DAYTON — The fleeing has stopped for Islom Shakhbandarov.
That’s also the case for 200 other Turkish refugees settling in the working-class neighborhood of Old North Dayton, after a lifetime of persecution and forced migration in Russia and other regions of the former Soviet Union.
“We came to Dayton because it’s a good city for a refugee family. It’s affordable and also we can build a good (life) for our kids,” Shakhbandarov said Friday, June 18, three years after moving to Dayton and one day before the start of this weekend’s First Annual Solidarity Days.
It’s two days of cultural, recreational and educational activities, sponsored by the Ahiska Turkish American Community Center on Stanley Avenue.
The free, public events include soccer games at Thomas Cloud Park in Huber Heights today, June 19, and a visit at 1 p.m. Sunday at the Engineers Club of Dayton by Turkey’s ambassador to the U. S., Namik Tan. That’s followed by a picnic at 4:30 p.m. in Triangle Park in Dayton.
The goal, Shakhbandarov said, is to raise local awareness of the Ahiska Turks and their desire to renovate Old North Dayton and be good citizens in general.
“We want to keep our roots, our culture, while at the same time integrate into the American community,” said Shakhbandarov, 26, a personal banker for Chase Bank and married father of one.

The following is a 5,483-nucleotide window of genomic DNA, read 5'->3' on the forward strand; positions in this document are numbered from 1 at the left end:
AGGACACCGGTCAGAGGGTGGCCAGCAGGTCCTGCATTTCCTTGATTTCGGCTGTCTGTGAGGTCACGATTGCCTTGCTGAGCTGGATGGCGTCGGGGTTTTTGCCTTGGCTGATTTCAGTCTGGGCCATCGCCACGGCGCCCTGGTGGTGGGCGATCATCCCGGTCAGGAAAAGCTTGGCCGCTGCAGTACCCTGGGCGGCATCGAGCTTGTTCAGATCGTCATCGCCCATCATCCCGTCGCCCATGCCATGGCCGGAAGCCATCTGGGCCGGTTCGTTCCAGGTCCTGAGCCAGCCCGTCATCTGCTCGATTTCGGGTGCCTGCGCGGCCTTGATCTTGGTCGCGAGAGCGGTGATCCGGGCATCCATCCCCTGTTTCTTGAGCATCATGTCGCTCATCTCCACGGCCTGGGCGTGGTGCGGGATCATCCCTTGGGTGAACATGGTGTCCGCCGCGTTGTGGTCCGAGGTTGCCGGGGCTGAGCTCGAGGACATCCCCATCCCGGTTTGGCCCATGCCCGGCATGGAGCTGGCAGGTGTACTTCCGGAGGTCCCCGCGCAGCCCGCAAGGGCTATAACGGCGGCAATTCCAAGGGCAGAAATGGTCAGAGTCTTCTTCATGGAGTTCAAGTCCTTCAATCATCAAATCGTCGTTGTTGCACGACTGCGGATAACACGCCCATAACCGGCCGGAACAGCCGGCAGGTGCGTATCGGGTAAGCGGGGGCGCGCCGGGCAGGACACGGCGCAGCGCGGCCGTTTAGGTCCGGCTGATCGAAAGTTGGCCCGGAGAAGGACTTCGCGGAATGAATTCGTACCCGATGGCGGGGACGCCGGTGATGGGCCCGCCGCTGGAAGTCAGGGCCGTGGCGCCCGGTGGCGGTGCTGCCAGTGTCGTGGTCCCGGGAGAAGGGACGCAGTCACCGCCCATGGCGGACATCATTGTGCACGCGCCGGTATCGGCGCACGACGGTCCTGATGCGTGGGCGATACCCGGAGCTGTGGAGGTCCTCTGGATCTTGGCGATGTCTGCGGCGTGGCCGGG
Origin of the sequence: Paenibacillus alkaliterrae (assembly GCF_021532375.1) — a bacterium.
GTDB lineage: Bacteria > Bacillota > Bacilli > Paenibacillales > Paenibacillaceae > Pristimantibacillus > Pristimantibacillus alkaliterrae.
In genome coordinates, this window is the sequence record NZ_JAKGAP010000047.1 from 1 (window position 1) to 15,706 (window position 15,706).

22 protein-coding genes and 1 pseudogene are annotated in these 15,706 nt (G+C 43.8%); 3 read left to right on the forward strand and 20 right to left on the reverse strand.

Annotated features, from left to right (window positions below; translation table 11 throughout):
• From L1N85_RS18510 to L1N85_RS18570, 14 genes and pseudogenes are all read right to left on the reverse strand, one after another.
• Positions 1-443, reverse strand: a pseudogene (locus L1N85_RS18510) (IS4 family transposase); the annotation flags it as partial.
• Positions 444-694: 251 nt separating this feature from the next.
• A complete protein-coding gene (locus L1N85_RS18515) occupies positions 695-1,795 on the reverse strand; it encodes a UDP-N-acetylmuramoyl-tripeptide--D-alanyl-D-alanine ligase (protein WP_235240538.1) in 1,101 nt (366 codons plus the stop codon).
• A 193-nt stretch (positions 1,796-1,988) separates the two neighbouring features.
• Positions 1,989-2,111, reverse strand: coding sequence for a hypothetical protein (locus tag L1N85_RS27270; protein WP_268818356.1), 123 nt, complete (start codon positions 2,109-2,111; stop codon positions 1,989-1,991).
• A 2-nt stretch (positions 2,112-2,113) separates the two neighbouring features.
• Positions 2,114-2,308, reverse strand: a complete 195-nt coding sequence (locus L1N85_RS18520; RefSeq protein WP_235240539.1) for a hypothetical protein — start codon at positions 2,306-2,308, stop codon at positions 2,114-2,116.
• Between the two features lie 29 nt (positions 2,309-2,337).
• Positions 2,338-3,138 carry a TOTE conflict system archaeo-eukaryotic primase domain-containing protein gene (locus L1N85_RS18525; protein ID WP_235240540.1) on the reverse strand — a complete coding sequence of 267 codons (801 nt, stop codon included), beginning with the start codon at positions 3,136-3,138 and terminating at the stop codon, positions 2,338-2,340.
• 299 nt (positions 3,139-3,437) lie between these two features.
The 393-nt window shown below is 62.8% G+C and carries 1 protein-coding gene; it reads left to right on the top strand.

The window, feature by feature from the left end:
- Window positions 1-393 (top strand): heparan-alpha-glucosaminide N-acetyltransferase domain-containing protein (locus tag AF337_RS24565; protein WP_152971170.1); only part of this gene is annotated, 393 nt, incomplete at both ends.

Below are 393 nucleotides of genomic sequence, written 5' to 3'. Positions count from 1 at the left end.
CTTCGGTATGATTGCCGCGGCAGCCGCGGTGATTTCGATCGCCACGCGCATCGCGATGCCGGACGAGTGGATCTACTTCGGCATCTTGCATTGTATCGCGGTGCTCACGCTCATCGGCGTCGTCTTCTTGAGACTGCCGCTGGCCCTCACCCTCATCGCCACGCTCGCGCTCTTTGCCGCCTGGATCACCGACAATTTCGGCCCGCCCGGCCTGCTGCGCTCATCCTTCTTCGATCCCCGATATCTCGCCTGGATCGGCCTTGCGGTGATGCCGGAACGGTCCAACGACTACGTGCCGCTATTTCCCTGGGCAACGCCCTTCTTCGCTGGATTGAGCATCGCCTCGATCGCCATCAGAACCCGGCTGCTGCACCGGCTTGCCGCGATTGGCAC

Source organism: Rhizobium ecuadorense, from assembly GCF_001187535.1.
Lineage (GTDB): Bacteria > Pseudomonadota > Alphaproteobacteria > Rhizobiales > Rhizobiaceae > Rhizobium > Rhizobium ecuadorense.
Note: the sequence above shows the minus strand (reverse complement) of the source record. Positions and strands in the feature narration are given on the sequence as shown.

The Ahiska Turks are an ethnic minority mostly from a region of Russia known as Krasnodar who began arriving in the U.S. in 2005 after the U.S. government granted the population refugee status.
In Old North Dayton, the families are transforming once worn-down properties and pleasing city leaders and neighbors in the process.
“They’re buying houses, they’re fixing up their houses and they want to be an integral part of our community,” said City Manager Tim Riordan. “They started as a small community and it’s growing because they’ve liked what they’ve found in Dayton, Ohio.”
Barry Hall, president of the Greater Old North Dayton Business Association, said he appreciates the change he’s seeing.
“It’s that many fewer vacant houses, or run-down houses,” said Hall, owner of Champion Auto Service, 1524 Milburn Ave. “It’s making the area look nicer and we can all use that.”
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